Always KNOW what you buy

This might sound like I’m a bit too nerdy about thing, but this at times can be very important to know and think about

Know from WHERE you buy it
Check the seller, are they likely to sell you a counterfeit (fake) product? This is a possibility online and in some parts of the world. If it sounds too good to be true, it most likely is.

Know from WHO you buy
That guy that sells it “very cheap JUST for you” in the back in a rusty maroon 1980’s Peugeot. Just do not. Stay away. Buy from a Seller that you trust, or like a large chain. Do some research. If it’s too good to be true, it’s most likely not true.

Know WHAT you buy
If you buy an american phone, and expect it to fully work in Europe/Asia you might be very disappointed later on we you realize that the 4G bands of it doesn’t work in Europe/Asia/etc.  Do you homework before you buy it, like what hardware it got and so on. And with an american carrier phone, you will most likely NOT get updates if you are using it outside that American network. A Japanese phone is a big NO NO since there’s CDMA networks there, will be problems. So, read up on what you need. Read up on what you get. Ask around.

Learn what it’s called
Yes, learn just what name the phone got. So, you don’t go to a phone shop asking for “that new HTC phone”. Which will tell the seller that you don’t know (and perhaps don’t care), which means that they will try to sell you what they make the most on and not really what you want.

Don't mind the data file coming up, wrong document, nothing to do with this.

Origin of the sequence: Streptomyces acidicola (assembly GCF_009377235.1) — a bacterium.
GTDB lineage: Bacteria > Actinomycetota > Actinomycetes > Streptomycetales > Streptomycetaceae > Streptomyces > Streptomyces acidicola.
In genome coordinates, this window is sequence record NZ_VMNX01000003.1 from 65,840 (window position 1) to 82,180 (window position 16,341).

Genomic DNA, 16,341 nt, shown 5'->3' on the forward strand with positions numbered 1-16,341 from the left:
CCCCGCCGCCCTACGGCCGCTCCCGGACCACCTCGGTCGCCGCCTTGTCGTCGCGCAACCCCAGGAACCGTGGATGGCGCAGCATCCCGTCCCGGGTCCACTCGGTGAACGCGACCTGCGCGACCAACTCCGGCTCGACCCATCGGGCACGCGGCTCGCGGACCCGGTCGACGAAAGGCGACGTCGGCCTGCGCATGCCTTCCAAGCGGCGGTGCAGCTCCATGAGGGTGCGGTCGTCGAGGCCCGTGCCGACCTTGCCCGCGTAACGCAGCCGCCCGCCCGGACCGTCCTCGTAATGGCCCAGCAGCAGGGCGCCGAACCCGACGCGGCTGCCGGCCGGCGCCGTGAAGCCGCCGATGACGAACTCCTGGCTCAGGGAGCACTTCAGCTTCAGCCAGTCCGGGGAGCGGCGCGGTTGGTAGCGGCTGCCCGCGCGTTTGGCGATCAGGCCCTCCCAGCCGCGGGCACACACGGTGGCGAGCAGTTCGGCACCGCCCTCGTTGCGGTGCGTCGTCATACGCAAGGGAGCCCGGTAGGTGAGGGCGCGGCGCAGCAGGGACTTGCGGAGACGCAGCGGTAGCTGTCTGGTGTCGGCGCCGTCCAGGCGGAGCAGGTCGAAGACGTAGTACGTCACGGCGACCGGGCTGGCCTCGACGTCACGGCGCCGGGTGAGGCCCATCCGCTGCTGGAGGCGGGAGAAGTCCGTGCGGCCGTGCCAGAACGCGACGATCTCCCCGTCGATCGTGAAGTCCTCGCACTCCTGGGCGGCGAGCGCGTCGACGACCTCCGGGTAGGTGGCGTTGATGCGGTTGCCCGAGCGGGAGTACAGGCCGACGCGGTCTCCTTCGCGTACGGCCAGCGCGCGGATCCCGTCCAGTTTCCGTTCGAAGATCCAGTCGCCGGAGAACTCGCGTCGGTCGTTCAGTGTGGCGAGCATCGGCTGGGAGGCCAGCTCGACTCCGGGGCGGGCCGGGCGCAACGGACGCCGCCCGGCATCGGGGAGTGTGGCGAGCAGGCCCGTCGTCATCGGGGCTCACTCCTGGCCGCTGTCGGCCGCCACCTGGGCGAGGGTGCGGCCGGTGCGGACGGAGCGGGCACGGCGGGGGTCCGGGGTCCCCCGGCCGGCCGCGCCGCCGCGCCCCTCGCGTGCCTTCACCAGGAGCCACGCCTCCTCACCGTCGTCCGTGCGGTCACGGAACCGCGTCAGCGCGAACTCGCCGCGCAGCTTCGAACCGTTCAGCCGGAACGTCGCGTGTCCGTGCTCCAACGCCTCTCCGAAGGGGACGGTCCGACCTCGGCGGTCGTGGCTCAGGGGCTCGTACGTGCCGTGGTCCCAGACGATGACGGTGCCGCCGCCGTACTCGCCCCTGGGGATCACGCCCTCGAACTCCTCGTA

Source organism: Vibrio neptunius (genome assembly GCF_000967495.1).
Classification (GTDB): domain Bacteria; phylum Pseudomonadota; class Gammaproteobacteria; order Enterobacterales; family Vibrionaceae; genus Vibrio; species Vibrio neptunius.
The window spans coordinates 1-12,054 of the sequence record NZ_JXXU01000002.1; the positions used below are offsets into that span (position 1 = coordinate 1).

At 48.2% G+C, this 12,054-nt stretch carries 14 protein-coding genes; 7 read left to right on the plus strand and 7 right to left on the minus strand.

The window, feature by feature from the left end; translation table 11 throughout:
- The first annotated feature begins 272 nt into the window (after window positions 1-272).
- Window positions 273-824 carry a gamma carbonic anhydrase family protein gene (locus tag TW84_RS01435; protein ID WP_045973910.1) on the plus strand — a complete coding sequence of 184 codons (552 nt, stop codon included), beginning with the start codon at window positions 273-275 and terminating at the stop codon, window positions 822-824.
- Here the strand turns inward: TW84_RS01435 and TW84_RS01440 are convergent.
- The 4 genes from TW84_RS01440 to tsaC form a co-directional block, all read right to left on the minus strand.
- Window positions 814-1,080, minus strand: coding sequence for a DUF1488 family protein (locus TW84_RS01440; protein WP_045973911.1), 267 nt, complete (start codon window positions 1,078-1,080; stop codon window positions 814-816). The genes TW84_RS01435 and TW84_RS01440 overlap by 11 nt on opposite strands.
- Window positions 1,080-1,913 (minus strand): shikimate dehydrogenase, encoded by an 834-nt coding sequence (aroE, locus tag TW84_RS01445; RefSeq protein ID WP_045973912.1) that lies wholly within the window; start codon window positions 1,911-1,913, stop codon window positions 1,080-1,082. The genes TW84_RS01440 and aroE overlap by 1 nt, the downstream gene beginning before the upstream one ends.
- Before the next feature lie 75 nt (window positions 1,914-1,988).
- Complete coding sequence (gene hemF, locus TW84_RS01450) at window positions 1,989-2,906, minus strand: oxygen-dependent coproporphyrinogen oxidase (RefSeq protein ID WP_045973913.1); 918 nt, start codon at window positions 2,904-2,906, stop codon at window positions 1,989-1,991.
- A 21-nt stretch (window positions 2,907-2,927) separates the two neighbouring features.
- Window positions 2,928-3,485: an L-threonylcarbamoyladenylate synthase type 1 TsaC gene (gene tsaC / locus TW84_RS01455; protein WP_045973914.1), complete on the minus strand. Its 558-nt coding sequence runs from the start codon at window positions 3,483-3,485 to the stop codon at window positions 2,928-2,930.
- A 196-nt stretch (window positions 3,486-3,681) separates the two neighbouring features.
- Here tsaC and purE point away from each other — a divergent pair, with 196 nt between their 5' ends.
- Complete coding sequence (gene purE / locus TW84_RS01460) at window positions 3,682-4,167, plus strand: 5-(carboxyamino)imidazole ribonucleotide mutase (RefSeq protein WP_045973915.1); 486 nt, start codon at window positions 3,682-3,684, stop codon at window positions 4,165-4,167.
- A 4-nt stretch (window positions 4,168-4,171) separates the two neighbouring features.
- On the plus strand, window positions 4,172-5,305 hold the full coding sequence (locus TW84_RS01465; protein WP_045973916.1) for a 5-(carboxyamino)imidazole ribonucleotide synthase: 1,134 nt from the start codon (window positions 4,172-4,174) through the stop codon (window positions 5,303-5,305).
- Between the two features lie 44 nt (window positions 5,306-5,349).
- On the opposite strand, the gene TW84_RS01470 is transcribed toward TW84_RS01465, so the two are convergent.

KNOW your consumer laws
This is at times VERY important, since the Seller at times doesn’t care very much of that. And, NO: a Seller in the EU can’t send a phone to repair over and over and over. It’s 2 times in Sweden and 3 times in the UK. If you got a brand new phone inside EU, and it got problems straight out of the box: take it back to Seller and don’t accept anything else than replacement with new. Don’t even use the phone if you see that it’s damaged when you unpack it, unpack it at the store/seller can sometimes be a good thing. “it’s not supposed to look that way, huh?”. HTC is warranty, a Seller got legal obligations around your purchase (at least under EU laws).

Know what sim card it takes
I know that this sounds a bit too simple, but if you get an HTC One M8 you can’t just pop out the sim card from your One M7 and expect that sim to fit in the M8. M7 uses micro-sim and M8 uses nano-sim. Like you can’t use a sim from the M7 in an older phone, since that phone uses a mini-sim



 Just KNOW!